Group: State owns Yadkin River, not Alcoa
Posted December 13, 2011
Updated December 14, 2011
Winston-Salem, N.C. — An environmental group on Tuesday asked that North Carolina officials determine whether the state or Alcoa owns the Yadkin River in Stanly County.
Aluminum giant Alcoa Inc. has asserted that it owns the riverbed near hydroelectric dams the company has operated for decades. Alcoa is wrangling with the state over renewing its license to operate the dams.
Yadkin Riverkeeper said attorneys for the group uncovered a series of five land grants filed in Stanly County dating to 1899 that show more than 500 acres under the Yadkin River between Stanly and Montgomery counties were granted to someone named W. Smithdeal and, eventually, Carolina Power & Light Co.
"Alcoa has repeatedly confused the public for years, claiming the company owns the land under the dams and the lakes on the Yadkin River," Yadkin Riverkeeper Dean Naujoks said in a statement. "If Alcoa cannot prove ownership, they are not entitled to another 50-year license.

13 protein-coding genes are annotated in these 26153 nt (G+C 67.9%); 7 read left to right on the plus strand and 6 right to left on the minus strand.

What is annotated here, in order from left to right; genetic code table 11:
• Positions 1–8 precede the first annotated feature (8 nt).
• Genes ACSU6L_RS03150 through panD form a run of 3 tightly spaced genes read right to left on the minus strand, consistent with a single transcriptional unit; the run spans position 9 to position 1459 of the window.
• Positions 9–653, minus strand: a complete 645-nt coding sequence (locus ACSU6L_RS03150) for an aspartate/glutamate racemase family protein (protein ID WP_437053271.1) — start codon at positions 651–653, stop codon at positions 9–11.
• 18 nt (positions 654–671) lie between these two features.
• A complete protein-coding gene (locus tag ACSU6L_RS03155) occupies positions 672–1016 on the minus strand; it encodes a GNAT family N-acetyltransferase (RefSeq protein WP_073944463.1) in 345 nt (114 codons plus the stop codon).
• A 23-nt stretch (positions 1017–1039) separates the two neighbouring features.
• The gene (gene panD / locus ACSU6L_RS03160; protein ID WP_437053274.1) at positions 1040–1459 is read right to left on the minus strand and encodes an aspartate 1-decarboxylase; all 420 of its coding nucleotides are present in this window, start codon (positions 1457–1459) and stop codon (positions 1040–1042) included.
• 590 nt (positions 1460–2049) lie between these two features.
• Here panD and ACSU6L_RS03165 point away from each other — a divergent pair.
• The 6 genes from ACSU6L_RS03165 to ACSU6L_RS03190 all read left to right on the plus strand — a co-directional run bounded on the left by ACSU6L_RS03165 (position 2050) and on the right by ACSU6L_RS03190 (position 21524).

"We are demanding Alcoa produce deed of ownership. The Department of Administration must determine the issue of ownership once and for all," Naujoks said.
The group contends that North Carolina owns the river itself as a public trust resource, noting the General Assembly declared it a public highway in 1885, when a number of small dams were removed.
Alcoa spokesman Mike Belwood said the company has had the right to operate the dams for about a century, and the right was reiterated in 1958, when the Federal Power Commission issued a license.
"We've successfully operated the project for nearly 100 years, paying more than $1 million a year in property taxes on the land we own and investing millions in capital to generate clean hydroelectricity," Belwood said in a statement. "Our rights and the law are clear, and to suggest anything different is ridiculous and irrelevant to the current discussions about bringing economic development and new jobs to Stanly County."
Yadkin Riverkeeper argues that North Carolina also is entitled to request payments from the owners of the riverbed deeds, since the land grants were subject to a payment provision.
"The General Assembly should consider charging Alcoa for the use of the river bottom. These deeds specify that the owner would expect to pay when the General Assembly asks for rent," Naujoks said.